The results of this analysis concluded that in order to achieve a PASER rating of 6 for pavement, which is considered fair condition, GVMC would need a 50% increase in the annual budget, or $20.5 million, which would bring the total annual investment for pavement from $41 million to $61.5 million.
Steve Warren, KCRC managing director, said county roads fall into two categories per PA 51, and funding responsibilities differ between categories. County primary roads, or roads within the public right-of-way, are 100% funded and maintained by KCRC, whereas funding for local roads within a given township is split 50/50 between the township and KCRC.
Warren said the PASER rating for Kent County’s primary roads was 74% good/fair as of 2019, and the county has a goal to raise the good/fair rating to 90% by 2025.
Comparatively, the local roads in Kent County — which include rural roads and subdivision streets — have a PASER rating of about 53% good/fair. Warren said the maintenance objectives for those roads ultimately fall on the townships.
“Our objective is to make available matching dollars for those townships, so if they want to make improvements, we’ll match the cost. But the road commission can’t tell them to do it, because by law they have to contribute 50%,” Warren said. “That’s the bottom line.”
When asked about the disparity between good/fair and poor roads noted by the GVMC, Warren said the comparison is apples-to-oranges. GVMC’s responsibility is looking at the condition and developing plans for the high-level system, including state roads and highways. The network, however, doesn’t include about 1,000 miles of county local roads.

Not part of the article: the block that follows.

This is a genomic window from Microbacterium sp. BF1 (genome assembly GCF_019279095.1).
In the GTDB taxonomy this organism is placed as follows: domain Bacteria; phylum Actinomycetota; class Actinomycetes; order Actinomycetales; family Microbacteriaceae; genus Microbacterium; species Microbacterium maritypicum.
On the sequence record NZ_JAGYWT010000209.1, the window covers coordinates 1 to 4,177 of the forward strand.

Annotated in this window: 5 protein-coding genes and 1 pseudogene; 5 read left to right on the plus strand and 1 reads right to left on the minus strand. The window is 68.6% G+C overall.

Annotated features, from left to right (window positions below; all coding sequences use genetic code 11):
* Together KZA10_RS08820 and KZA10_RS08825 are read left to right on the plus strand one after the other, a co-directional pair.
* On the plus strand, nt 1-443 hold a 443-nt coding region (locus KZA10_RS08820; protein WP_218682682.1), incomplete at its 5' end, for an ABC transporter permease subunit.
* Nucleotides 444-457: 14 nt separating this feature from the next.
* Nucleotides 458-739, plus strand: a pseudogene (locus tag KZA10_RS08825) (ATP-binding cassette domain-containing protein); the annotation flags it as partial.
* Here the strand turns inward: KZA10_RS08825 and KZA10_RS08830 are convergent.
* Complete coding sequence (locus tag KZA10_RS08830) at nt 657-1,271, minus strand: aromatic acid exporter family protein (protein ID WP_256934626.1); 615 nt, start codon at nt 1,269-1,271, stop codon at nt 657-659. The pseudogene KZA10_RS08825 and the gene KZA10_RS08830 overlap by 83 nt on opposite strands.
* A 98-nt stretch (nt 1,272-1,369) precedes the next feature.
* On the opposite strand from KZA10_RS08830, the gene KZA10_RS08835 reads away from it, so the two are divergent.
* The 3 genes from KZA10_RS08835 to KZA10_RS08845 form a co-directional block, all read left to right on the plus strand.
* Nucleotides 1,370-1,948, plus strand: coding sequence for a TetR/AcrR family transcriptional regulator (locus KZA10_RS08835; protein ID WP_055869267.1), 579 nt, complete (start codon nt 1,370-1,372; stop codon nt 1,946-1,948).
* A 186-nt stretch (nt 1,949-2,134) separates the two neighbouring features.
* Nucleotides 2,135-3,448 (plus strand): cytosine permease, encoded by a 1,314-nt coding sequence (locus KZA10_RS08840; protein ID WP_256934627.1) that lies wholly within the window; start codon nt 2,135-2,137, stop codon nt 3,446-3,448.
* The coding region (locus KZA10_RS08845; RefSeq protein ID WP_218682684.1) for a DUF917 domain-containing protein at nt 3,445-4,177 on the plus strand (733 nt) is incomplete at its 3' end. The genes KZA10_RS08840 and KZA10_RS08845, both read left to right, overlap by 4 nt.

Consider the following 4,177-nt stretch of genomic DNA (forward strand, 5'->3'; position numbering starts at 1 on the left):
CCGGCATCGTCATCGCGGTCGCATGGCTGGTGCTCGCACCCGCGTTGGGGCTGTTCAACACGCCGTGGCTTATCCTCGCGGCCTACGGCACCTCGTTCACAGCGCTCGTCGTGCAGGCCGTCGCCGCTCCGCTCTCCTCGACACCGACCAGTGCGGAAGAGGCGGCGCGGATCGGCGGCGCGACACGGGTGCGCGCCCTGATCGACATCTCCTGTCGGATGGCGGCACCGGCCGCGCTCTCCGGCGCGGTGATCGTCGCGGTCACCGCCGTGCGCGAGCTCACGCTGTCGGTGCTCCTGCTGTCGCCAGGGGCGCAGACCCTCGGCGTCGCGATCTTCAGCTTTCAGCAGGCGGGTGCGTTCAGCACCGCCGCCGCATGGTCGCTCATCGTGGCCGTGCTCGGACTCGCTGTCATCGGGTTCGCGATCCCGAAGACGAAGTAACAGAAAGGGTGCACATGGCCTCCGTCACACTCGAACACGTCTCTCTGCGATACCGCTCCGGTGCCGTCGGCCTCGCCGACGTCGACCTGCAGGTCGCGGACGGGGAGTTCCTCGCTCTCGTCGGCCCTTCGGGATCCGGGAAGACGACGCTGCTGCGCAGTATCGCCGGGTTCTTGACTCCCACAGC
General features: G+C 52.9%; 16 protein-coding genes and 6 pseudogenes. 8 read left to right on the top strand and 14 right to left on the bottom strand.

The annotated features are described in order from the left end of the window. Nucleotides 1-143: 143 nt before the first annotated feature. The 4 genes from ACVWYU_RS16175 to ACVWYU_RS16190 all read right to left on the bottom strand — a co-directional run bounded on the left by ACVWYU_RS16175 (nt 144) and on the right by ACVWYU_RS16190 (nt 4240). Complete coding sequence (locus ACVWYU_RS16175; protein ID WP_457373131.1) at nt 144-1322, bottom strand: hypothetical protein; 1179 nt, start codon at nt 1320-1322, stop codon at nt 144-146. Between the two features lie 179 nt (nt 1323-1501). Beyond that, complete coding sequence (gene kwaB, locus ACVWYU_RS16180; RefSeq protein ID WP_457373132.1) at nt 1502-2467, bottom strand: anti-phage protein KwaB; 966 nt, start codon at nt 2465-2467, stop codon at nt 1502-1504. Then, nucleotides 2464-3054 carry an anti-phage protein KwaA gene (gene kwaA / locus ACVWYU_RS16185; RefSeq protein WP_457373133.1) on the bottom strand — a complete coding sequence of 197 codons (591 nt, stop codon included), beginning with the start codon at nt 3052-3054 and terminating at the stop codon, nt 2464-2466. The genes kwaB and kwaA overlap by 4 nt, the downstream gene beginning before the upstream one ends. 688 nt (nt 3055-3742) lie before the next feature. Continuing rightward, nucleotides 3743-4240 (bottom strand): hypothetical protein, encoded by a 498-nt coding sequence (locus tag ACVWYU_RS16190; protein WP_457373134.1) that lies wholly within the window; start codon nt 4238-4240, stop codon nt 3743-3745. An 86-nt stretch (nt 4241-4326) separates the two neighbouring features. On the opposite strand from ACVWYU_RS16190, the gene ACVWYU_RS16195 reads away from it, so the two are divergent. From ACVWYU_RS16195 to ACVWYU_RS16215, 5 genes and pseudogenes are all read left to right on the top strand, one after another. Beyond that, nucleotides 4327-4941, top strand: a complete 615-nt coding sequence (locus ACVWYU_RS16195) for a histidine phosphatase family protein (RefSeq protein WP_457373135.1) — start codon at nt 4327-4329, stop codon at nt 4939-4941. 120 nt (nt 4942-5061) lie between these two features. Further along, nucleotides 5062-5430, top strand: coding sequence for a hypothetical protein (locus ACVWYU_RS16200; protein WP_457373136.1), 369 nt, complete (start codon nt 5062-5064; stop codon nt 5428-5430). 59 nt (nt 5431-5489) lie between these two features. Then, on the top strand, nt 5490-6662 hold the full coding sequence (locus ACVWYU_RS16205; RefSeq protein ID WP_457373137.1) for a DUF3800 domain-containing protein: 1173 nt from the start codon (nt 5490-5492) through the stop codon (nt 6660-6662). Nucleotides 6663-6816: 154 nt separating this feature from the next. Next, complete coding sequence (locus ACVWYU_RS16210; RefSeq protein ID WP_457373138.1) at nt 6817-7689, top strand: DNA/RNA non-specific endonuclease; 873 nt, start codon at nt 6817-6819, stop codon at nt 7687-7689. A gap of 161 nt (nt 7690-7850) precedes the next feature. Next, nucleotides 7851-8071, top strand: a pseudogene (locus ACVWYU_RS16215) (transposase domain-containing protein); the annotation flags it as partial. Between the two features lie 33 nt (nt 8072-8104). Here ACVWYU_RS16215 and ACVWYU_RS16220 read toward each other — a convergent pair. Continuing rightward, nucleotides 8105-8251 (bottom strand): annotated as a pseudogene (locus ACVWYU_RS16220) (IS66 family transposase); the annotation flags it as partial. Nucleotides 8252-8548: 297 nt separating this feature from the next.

“When we talk about millages, they’re generally used around the state for townships to invest in their local roads,” Warren said. “That’s not to say there couldn’t be a millage and some of that millage money couldn’t be used to improve county roads.”
Warren said he’s confident KCRC will meet its 2025 goals without the need for a countywide millage. The various townships within Kent County have steadily increased their funding for road improvement over the years.
“Historically, there has not been road millages in Kent County,” Warren said. “They (townships) generally work with us quite closely in determining where those improvements should be made. Some townships also put a lot of money into their gravel roads.”
In 2016, for example, townships contributed $4.1 million for local roads, and the road commission matched those dollars. Warren said the road commission anticipates the number will be $6.8 million in 2020.
Michael DeVries, supervisor for Grand Rapids Township, agreed the cost-share formula between KCRC and townships historically has worked well on the township level.
“It’s always been a priority for us,” DeVries said of the township. “Over time we’ve always had the same amount of our roads in good to excellent shape. Someone’s always going to find a road that isn’t that way, but I can assure you it’s on our list.”
DeVries said about 80% of local roads within Grand Rapids Township have consistently had a PASER rating good/fair.